Breakfast event: Saving lives on Europe’s roads: What can a reform to the General Safety Regulation offer?
In advance of the European Commission’s review of the General Safety Regulation (GSR) the Commission, MEPs and stakeholders debated which advanced vehicle safety technologies should be made standard on 11 April 2018 in the European Parliament. The debate was hosted by MEP Deirdre Clune (IRL, EPP) and counted with the presentations from European Commission, Euro NCAP, BMW, FIA Region I and CLEPA.
The presentation is available here for download.
With the ongoing negotiations of the United Kingdom's withdrawal from the European Union, MEP Bernd Lange and the Forum for Mobility & Society would like to invite you for a cocktail debate on the different implications to the transport sector.
On 31 May 2017, the European Commission released its Mobility Package, which includes the revision of the Eurovignette Directive. Highlighting 'clean, competitive and connected' mobility, the Commission proposes, for instance, to charge passenger cars and vans in the same way as heavy-duty vehicles, apply distance-based charging, introduce congestion charges and phase out the so-called 'vignette' schemes.
In the light of this event, the Forum for Mobility & Society will organise a breakfast debate, hosted by MEP Claudia Schmidt, in the European Parliament. Topics to be discussed will encompass mobility costs, modernising of the European road network or charging for externalities.
In the context of the Commission's strategy on low-emission mobility and the revision of the Regulation 333/2014/EC, following the dieselgate, the Forum for Mobility & Society would like to discuss the issues of vehicle CO2 emissions.
You are cordially invited to take part in the event and to contribute to finding a solution in reducing the CO2 emissions.
Ahead of the EU High-Level Conference on road safety that will take place in March 2017, the Forum for Mobility & Society would like to discuss possible measures, actions and commitments which could help to increase the safety of European roads. You are cordially invited to take part in the debate and give your input so that together we make European roads safer.
MEP Schaldemose and the Forum for Mobility and Society are pleased to invite you to a debate on Mobility as a Service (MaaS). MaaS is a distribution model in which people’s transportation needs are met over one interface and are offered by a single service provider regrouping multiple transport solutions. Panellists will explore how to create a European market for mobility roaming and the deployment of MaaS.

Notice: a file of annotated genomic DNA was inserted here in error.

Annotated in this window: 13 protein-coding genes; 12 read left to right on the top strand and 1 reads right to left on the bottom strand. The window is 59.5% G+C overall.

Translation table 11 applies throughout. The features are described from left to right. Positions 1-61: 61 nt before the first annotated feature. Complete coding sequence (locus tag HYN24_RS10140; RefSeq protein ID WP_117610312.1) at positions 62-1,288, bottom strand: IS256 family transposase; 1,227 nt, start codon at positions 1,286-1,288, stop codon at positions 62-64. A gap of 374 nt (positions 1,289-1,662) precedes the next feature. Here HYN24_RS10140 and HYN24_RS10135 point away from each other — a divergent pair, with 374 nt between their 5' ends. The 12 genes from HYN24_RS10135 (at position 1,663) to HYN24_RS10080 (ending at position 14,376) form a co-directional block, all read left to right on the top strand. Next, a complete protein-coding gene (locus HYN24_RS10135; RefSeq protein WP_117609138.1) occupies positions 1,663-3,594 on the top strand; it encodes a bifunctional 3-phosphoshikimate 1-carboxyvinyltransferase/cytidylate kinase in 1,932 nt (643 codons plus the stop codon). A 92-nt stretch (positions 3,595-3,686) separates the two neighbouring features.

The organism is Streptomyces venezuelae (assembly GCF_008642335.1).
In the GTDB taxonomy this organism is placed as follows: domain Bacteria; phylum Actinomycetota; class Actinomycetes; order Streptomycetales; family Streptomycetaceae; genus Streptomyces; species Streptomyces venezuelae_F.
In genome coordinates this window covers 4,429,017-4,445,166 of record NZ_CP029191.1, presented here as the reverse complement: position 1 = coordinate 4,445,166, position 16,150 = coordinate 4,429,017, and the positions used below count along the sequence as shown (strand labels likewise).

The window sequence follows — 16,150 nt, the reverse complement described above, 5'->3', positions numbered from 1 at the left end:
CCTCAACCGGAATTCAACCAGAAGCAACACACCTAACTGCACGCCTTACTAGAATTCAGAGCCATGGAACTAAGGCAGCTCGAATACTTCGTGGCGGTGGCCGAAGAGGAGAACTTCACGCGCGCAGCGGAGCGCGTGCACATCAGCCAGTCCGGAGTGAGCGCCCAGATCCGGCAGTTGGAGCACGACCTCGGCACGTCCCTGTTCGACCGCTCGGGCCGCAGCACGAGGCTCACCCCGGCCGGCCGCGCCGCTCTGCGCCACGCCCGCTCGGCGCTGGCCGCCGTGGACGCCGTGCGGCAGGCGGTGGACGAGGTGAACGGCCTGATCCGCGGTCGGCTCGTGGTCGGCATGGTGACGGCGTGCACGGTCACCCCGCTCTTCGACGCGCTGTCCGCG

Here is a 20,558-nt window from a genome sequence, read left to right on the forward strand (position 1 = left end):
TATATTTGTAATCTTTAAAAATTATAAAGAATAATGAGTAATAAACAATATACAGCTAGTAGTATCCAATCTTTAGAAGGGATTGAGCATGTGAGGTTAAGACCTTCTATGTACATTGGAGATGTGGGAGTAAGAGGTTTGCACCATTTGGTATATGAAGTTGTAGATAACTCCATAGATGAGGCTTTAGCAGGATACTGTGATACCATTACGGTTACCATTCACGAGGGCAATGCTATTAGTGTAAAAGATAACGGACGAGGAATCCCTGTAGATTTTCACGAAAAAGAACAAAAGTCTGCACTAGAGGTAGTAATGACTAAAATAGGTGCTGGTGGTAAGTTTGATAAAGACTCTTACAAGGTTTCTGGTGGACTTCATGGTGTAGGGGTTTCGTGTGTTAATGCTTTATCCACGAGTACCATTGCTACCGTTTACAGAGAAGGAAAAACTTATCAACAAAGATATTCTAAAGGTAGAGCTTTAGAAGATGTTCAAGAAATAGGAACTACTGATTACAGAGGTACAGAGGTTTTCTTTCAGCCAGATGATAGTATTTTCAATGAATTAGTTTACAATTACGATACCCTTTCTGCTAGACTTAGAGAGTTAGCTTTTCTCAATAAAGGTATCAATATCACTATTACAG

On 15 March, MEPs Adina-Ioana Vălean (EPP, RO) and Henna Virkkunen (EPP, FI) hosted a Forum for Mobility and Society lunch debate on “ITS, Connected Mobility, and the Data Economy”. The event gathered 120 stakeholders from the automotive, mobile, and IT industries as well as consumer representatives and regulators to discuss vehicle data, which will be at the heart of new mobility models and Intelligent Transport System (ITS) deployment.
On 10 December, Elzbieta Bienkowska, European Commissioner for Industry, took a ride in a fully autonomous car at a Forum for Mobility and Society event designed to highlight the role that driverless cars could play in enabling safer and more efficient mobility, while also addressing challenges posed by this new technology.
On 2 June 2015, top EU policymakers endorsed the sharing economy as a positive disruptive force in the EU. MEP Michael Cramer, Chairman of the European Parliament Transport & Tourism Committee, as well as Nikolaus von Peter, representing the European Commissioner for Transport’s cabinet, discussed with representatives from industry and NGOs about the societal impacts of the sharing economy, as well as possible options for regulation on the matter.
On 15 April 2015, Vice-President of the European Parliament Adina-Ioana Vălean hosted a lunch debate organised by the Forum for Mobility and Society. The lunch featured guest speakers Carlo Pettinelli, Director for Sustainable Growth and EU 2020 of DG GROWTH of the European Commission, Steve Newsome, Head of EU and International Affairs of Transport for London, and Antonio Perlot, Secretary-General of ACEM, the trade representative of motorcycle manufacturers. Also present were Members of Parliament Adam Gierek and Merja Kyllönen.
On 26 February, MEP Inés Ayala Sender (S&D, ES), member of the Transport Committee, hosted a breakfast debate on road safety and infrastructure. At the event, high level decision-makers and stakeholders exchanged views on the safety of Europe's road network and how to achieve the best possible safety standards in a way that makes economic and financial sense.
At the breakfast, additional speakers included Szabolcs Schmidt, Head of Road Safety Unit, European Commission; Nicole van Nes, Project Leader, SWOV and Stephen Stacey, Chairman, EuroRAP.